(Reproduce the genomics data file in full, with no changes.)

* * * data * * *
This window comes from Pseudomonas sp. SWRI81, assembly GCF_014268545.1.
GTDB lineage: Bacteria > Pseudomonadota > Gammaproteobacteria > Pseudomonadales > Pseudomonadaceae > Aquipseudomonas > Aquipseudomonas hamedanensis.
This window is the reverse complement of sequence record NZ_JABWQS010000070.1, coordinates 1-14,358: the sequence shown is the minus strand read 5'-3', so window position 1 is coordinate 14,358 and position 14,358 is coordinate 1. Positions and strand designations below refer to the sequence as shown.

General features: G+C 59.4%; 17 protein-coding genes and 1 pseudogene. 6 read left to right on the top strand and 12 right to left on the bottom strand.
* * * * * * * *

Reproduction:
This window comes from Pseudomonas sp. SWRI81, assembly GCF_014268545.1.
GTDB lineage: Bacteria > Pseudomonadota > Gammaproteobacteria > Pseudomonadales > Pseudomonadaceae > Aquipseudomonas > Aquipseudomonas hamedanensis.
This window is the reverse complement of sequence record NZ_JABWQS010000070.1, coordinates 1-14,358: the sequence shown is the minus strand read 5'-3', so window position 1 is coordinate 14,358 and position 14,358 is coordinate 1. Positions and strand designations below refer to the sequence as shown.

General features: G+C 59.4%; 17 protein-coding genes and 1 pseudogene. 6 read left to right on the top strand and 12 right to left on the bottom strand.